Friday 7th September 2012
Dr Penny Coyle and Dr Clifford Jones reflect on their first year as Macmillan GP Facilitators.
As Macmillan GP facilitators, we aim to improve the quality of cancer and palliative care provided by primary healthcare teams within the local health economy, in line with national and Macmillan priorities. We represent people who are chronically ill by embedding their needs in the health system, empowering them to make informed choices about their treatment, and providing professionals with the right information to support these decisions.
Our first year in post has been both busy and challenging – not everything has gone perfectly, but we have found the role hugely rewarding and the early results encouraging. Our work has been supported and guided by two clinical mentors and a steering group of healthcare professionals, and Macmillan and patient representatives.
Our first challenge was to assess existing services. We began by circulating a questionnaire to all GP surgeries in the Trust area to understand what palliative care provision was available to the community. The results allowed us to map current practice, strengths, weaknesses and identify areas for improvement.
We intend to revisit the questionnaire at regular points during our post to track the improvements in these community services. We have also spent time meeting different team members to understand their experience of providing care to the chronically ill. Such patients are likely to be treated by many different professionals.
Understanding these roles and referral pathways has provided us with an insight into why systems don’t always work efficiently and helped us identify where improvements could be made. Meeting different team members has also given us the opportunity to share information and provide training.
We have facilitated interactive teaching sessions for GPs in each of the five localities that make up the Aneurin Bevan Health Board (ABHB). The sessions were run jointly with palliative care consultants, based around the key theme of ‘quality standards for end-of-life care’. We used these sessions to discuss how to:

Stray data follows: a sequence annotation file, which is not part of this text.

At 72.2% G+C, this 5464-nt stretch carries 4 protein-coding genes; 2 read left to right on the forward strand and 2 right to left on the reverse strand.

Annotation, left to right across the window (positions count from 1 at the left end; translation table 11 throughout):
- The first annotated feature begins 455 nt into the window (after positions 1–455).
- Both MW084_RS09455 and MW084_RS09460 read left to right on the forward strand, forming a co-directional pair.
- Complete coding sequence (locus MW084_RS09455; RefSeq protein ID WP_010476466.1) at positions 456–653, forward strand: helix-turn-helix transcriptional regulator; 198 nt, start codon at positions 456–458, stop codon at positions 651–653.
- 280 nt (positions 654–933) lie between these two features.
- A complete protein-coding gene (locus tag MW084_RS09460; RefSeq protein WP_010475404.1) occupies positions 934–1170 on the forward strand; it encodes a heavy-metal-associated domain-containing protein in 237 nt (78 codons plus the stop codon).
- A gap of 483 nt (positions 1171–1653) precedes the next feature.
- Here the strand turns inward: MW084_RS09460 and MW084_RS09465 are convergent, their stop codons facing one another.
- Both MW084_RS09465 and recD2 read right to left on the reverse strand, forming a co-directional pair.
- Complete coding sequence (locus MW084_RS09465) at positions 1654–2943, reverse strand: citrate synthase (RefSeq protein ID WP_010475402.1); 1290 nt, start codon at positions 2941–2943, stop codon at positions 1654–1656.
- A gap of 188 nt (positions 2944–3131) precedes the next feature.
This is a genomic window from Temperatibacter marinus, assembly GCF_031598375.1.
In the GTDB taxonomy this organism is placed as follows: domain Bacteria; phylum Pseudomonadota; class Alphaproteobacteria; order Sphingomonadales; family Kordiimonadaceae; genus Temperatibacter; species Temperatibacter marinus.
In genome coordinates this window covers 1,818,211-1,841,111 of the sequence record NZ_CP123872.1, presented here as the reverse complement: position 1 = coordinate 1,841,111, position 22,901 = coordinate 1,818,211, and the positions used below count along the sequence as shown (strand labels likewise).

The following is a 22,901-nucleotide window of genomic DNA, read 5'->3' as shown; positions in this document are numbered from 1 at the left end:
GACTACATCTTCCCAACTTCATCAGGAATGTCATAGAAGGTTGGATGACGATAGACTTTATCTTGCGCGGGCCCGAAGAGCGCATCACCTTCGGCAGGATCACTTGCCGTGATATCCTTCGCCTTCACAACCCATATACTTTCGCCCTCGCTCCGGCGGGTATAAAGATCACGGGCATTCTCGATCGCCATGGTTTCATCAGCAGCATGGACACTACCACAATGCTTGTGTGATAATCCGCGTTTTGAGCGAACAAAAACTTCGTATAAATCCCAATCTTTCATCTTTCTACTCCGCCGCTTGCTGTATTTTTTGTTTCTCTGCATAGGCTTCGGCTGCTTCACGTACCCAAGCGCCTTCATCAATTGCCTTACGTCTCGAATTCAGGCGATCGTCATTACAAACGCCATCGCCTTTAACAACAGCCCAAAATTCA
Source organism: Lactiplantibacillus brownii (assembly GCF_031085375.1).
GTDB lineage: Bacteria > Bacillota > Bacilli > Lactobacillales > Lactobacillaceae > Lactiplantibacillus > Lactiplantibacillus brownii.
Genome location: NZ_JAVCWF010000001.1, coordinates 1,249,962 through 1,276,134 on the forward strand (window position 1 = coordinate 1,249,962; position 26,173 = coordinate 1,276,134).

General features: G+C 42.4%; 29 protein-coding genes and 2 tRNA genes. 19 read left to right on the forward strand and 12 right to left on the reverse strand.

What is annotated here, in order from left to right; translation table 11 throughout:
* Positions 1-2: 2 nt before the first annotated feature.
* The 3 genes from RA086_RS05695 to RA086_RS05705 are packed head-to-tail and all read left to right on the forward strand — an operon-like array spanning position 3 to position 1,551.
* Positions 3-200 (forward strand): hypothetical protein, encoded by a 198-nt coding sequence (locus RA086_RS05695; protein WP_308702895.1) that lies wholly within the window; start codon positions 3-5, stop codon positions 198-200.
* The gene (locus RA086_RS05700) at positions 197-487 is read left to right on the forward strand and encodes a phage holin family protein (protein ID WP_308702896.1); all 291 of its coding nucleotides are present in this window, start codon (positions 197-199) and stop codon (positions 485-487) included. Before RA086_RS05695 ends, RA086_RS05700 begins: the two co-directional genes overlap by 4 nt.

- identify patients – what are the key signs of deterioration, what factors predict prognosis
- use the integrated care priorities
- control symptoms
- discuss sensitive topics with people who are chronically ill. We have supported these sessions with the production of templates to help professionals capture relevant information in palliative care meetings. Such information is invaluable in tracking and monitoring patients, particularly if their symptoms require further treatment.
Access to care
We have complemented our training scheme with specific projects in the ABHB area aimed at improving access to appropriate care and promoting advance care planning. Our objective is to ensure health and social care professionals are wellinformed about the patients’ histories and current situations, so patients do not need to repeat this information when encountering someone new.
For example, we have initiated a project to enable people to be cared for in their preferred place of care and to reduce unnecessary admissions to hospital at the end of life. The project focuses on understanding why hospital admissions occur and on developing protocols to enable people to access appropriate care.
In particular, we will focus on people in residential and nursing homes to emphasise how they should be offered every opportunity to be involved in planning for their future regardless of diagnosis.
Care at home
A second project has focused on the care of people at home. We have looked at improving two critical areas – ensuring people have access to the right medicine at any time of the day and that medical professionals can be quickly brought up to speed on a patient’s history should an emergency occur.
With the first area, we recognise that the needs of people in palliative care change very quickly and they may require immediate access to new medicines outside of the normal working day, when these are least likely to be available. We have worked with other professionals to launch ‘Just in case’ boxes, which provide medicine in anticipation of a prescription being written, avoiding the need to visit pharmacies late at night. The second area is based on the need to share important information.
We have designed an advance care planning communication tool. This is a simple document that can be used to record important information about the patient and their future wishes and decisions. It is then stored in the patients’ notes and also faxed to doctors working in different sectors, eg hospital and out-of-hours service. We have also been helping to promote the ‘Message in a bottle’ scheme.
This specially designed bottle is stored in the fridge and contains vital information for any health professionals visiting the home. This could be about medicines, medical notes or in some cases resuscitative preference.
A sticker on or near the front door alerts visitors of the bottle in the fridge, which can be particularly important in an emergency situation or when the patient may not be able to respond.
While our first year has presented many challenges, it has also proved that although the health service is complex, improvements to patient care can be made by simple, small changes. We are excited to move on to different projects that will involve assisting in the development of cancer services and cancer survivorship. These roles would not exist without Macmillan’s invaluable support and funding.
For more about Macmillan's primary care community.
Email Dr Penny Coyle.